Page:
during first aid treatment of snakebite is not ordinarily harmful, but snake venom injected parenterally is extremely poisonous.
There are various ways in which poisons may be introduced into the body, the most common being by mouth, inhalation, and injection. Poisons taken by mouth enter the circulation through absorption from the stomach and intestine. Those inhaled enter the circulation through the lungs. When parenterally injected or deposited into the urethra, rectum, or vagina, poisons enter the circulation through absorption from the body tissues in those areas. If the injection is intravenous, the poisons are directly introduced into the bloodstream. Poisons may also be introduced by application to open wounds and to the unbroken skin. After entering the circulation, a poison is carried by the blood to the tissues and organs susceptible to its action and attacks them.
Most of the excretion of poisons from the body occurs in the kidneys, liver, gastrointestinal tract, and skin. Poisons may be excreted from the system unchanged or in the form of other compounds into which they have been transformed by the action of various body organs and tissues. The most damaging effects of some poisons are found at the point of excretion.
Various conditions of the individual may modify the actions and effects of poisons on the body. The age of the victim makes a great deal of difference, with young children being more susceptible to poisons than adults. Conditions caused by poisons will vary because of a personal idiosyncrasy; that is to say, some persons by nature are unusually sensitive to certain poisons, while others possess a natural tolerance for certain poisons that is not the result of habitual use. Through habitual use of certain poisons, especially narcotics, most persons may become so accustomed to their effects that they are not poisoned when taking doses that would ordinarily prove lethal in the unaddicted. It occasionally happens, however, that continual external use of chemical substances results in hypersensitivity. The actions of poisons may be considerably modified by disease, some diseases increasing and others lessening the action of poisons. In the latter case, large doses are usually required to produce the desired effect.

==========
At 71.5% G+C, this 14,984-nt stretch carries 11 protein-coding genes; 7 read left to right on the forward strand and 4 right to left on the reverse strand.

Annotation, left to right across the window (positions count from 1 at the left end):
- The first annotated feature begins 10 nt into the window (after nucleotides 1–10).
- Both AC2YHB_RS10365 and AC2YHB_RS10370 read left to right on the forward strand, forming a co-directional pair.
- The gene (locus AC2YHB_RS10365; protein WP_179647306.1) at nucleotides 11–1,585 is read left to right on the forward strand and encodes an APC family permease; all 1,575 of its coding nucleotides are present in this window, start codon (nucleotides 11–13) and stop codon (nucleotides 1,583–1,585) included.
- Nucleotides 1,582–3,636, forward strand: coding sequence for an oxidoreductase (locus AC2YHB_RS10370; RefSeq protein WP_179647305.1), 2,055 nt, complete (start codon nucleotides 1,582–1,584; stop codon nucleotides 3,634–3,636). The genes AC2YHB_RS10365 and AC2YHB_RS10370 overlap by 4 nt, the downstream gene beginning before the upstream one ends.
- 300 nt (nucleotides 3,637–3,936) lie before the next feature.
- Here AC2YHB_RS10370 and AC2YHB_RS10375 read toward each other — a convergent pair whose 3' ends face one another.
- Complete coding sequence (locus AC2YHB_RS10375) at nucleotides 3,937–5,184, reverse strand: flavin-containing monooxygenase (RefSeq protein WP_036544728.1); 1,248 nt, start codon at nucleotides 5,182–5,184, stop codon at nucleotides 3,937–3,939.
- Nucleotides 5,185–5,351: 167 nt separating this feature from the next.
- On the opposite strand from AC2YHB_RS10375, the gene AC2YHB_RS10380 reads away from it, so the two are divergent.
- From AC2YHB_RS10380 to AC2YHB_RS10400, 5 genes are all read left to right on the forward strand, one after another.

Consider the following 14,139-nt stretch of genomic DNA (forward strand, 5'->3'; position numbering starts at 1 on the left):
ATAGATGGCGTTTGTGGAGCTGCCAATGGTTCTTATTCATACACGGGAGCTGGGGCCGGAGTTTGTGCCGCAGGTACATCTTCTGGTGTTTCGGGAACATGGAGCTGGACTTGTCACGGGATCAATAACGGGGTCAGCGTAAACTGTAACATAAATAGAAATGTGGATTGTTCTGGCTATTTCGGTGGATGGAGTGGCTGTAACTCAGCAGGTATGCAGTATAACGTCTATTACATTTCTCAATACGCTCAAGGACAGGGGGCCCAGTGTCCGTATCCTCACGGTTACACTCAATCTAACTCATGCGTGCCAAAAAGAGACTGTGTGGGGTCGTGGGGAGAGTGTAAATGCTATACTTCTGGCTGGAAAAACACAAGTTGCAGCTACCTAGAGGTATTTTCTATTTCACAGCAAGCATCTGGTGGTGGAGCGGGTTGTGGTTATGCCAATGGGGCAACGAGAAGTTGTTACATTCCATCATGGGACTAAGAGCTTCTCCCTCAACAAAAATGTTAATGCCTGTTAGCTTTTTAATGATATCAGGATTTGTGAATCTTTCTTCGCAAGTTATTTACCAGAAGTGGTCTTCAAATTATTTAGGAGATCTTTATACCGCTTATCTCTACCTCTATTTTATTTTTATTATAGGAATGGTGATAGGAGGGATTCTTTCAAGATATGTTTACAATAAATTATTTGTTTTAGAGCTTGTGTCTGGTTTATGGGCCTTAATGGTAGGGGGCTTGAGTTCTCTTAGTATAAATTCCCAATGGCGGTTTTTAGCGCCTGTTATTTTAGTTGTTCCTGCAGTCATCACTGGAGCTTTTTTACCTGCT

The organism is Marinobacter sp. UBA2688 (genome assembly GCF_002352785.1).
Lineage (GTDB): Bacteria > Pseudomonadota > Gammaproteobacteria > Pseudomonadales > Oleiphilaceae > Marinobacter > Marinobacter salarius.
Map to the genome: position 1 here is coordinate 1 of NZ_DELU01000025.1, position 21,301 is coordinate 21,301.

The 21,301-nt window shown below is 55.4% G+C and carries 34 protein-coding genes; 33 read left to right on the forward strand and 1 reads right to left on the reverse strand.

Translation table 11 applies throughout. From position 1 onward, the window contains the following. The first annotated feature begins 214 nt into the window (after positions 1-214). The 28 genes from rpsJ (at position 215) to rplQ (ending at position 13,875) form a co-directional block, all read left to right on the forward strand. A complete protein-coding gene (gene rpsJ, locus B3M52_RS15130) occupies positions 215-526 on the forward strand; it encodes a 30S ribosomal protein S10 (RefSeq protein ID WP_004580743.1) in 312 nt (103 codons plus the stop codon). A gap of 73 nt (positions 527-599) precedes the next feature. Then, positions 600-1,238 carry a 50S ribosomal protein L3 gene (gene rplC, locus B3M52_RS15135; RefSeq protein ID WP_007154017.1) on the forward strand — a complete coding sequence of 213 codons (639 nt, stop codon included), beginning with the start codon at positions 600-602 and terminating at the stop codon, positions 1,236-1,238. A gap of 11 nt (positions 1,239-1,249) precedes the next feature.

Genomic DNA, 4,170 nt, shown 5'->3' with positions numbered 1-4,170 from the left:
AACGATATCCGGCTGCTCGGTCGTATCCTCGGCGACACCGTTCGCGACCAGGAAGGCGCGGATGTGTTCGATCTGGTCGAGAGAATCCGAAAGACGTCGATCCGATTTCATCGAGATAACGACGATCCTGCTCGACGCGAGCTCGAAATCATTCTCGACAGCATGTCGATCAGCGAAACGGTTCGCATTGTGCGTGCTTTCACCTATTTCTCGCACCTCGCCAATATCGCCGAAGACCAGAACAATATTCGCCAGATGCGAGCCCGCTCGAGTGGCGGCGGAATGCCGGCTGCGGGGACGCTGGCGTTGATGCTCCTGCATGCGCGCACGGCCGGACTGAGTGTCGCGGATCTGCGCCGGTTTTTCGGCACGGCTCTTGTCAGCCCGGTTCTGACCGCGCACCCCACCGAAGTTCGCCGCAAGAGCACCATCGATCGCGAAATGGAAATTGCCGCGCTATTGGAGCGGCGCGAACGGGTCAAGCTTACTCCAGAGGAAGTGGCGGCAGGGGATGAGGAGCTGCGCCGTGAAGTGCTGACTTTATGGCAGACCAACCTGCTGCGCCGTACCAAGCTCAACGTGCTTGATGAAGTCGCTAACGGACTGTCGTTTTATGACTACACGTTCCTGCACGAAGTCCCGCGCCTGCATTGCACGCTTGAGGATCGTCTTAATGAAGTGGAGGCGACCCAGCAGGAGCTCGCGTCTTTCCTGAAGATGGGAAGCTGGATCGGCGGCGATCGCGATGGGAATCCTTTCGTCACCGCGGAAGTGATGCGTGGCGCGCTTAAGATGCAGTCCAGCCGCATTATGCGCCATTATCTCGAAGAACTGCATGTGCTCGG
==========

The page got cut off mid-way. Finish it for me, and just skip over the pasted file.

Poisoning may either be acute or chronic. Acute poisoning is the condition brought on by taking an overdose. Chronic poisoning is the condition brought on by taking repeated doses of a poison or as the result of the absorption of the poison over a long period.
These poisons are present in the gaseous state and if inhaled, destroy the capability of the blood as a carrier of oxygen and irritate or destroy the tissues of the air passages and lungs. When in contact with the skin and mucous membranes, gaseous poisons produce lacrimation, vesication, inflammation, and congestion. Examples are carbon monoxide, carbon dioxide, hydrogen sulfide, sulfur dioxide, ammonia gas, chlorine gas, and chemical warfare agents
Inorganic poisons fall into two classes: (a) Corrosives, which are substances that rapidly destroy or decompose the body tissues at point of contact. Some examples are hydrochloric, nitric, and sulfuric acids; phenol; sodium hydroxide; and iodine. (b) Metals and their salts, which are corrosive and irritate locally, but whose chief action occurs after absorption when they damage internal organs, especially those of excretion. Some examples are arsenic, antimony, copper, iron, lead, mercury, radioactive substances, and tin.
These poisons are nitrogenous plant principles that produce their chief effect on some part of the central nervous system. Some examples are atropine, cocaine, morphine, and strychnine.
These poisons include various chemical compounds, some obtained from plants, having hypnotic, neurotic, and systemic effects. Some examples are barbiturates, salicylates, digoxin, and turpentine.
For convenience of study, the following general classification of poisons is based according to their effects on the body and the general symptoms of poisoning.